Wednesday, March 31, 2010

New Post at The Avant Guardian

It's a magical time in the universe, again:

popOp springs eternal.

Wednesday, March 24, 2010

My Poem Over at W5RAn

The fine folks at W5RAn have published one of my poems. You can read it here.

Friday, March 19, 2010

New Post at The Avant Guardian

Another Friday, another popOp.

This week we're looking at the beef between Fahamu Pecou and Fabian "Occasional Superstar" Williams, and also the continuing palpating of spectaclist economics.


Dogs in the Media

Wired's Science blog has a great article on the world's oldest trees (here).

Did you know know trees can live to be as old as 9,500? This one did (right).

This is Old Tjikko and lives in Sweden.

And it's named after the dead dog of the geologist that discovered it.

Who's a good boy?

Friday, March 12, 2010

New Post at The Avant Guardian

I've just posted a new little ditty over at the avant guardian, this week's installment of popOp.

Something about Nietzsche vs. hyphy vs. snap vs. Bob Fosse (?)

Checka out.

Thursday, March 11, 2010

It Costs More To Be Poor

It's true: living costs poor people more than the not poor. I bring this up because I read this headline and the supporting report today:
(here's the report upon which the article is based)

Here's a report from the Washington Post that discusses this counter-intuitive truth "The High Cost of Poverty"

Also, here's a report from the Brookings Institutes, almost exactly a year before the WaPo article, discussing the financial costs of being poor, "Public Policies to Alter the Use of Alternative Financial Services among Low-Income Households"

The poor pay more to have access to their income:
  • for example -- if you cannot pass a Chex Systems report, then you likely cannot get a bank account, which means you will pay someone to cash your check. If you're not familiar with this concept, the poor will pay somebody money to give them access to the money they earned.
The poor have to pay in terms of housing:
  • if you are poor, you likely have a poor credit history, based on this you will not qualify for standard financing for your mortgage. You might be offered a subprime loan, and since about 2006 we've seen what that leads to: massive financial hemorrhaging that can only be stopped by giving the ultra wealthy of the world all the money they want.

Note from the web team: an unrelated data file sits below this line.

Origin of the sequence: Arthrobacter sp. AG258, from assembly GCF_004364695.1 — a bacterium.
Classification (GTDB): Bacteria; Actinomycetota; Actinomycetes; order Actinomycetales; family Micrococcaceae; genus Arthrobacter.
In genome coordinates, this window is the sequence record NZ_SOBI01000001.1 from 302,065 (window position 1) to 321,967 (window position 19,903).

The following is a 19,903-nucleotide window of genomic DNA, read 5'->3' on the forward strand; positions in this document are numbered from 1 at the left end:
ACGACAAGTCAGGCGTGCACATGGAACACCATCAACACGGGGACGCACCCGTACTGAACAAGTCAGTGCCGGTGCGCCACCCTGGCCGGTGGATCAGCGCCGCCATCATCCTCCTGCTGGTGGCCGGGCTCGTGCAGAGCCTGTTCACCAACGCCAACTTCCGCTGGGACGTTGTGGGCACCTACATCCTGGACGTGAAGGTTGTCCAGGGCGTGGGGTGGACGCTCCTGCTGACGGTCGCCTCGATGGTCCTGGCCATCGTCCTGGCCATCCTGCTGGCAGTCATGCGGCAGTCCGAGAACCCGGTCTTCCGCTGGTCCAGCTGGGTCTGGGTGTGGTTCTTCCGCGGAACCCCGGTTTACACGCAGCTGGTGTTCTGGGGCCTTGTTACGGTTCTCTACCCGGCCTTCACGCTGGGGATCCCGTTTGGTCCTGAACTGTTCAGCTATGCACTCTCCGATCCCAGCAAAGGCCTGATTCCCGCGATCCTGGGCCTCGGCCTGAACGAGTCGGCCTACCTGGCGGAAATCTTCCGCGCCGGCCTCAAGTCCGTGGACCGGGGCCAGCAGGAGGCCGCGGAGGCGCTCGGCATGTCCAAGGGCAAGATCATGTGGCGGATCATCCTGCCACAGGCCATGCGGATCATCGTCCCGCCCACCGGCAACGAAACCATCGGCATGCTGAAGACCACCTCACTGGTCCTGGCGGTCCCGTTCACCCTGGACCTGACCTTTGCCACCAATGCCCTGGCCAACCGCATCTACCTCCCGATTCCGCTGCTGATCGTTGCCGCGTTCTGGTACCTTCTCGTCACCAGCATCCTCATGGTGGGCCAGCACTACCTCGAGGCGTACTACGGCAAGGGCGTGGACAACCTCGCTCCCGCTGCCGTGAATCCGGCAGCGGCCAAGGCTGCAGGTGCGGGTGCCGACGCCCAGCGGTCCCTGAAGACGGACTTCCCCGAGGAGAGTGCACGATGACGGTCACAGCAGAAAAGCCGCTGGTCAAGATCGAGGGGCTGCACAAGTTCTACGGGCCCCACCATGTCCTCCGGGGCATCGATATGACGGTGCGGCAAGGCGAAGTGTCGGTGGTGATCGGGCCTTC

• Some might say, "don't buy a house if you can't get good financing." But, of course, paying rent (as everyone who tries to sell housing initiatives to the public typically brings up), means not building wealth and again, loosing that money.
The poor have to pay more for transportation:
  • Not unlike financing a home, if you are poor you will likely pay a more punitive interest rate for that car loan...
  • ...Unless, of course, you don't buy a car and instead use public transportation. As a regular user of the bus and train services in Atlanta, I can assure you that although our system is very efficient (despite what most white people in the metro area suspect) - public transit's real cost must also include the time spent waiting for transfers and connecting service. This is really a drag now since it seems likely that half the bus routes in the city will be cut soon.
The poor have to pay more for health care:
  • The poor tend to work in industries that do not provide things like health care, but they may qualify for limited assistance from programs like Medicaid (maybe)
  • The leading reason people (62% of those who filed) filed bankruptcy in 2007 because of medical debts. 92% of those who listed this as their primary reason for filing had $5000 of medical debt or more, this representing more than 10% of their gross income (from the American Journal of Medicine)
But the real cost of being poor vis-a-vis health care is more subtle - because the Federal Poverty Rate as it is, being poor is likely also going to cause a life time of health problems such as diabetes and heart disease.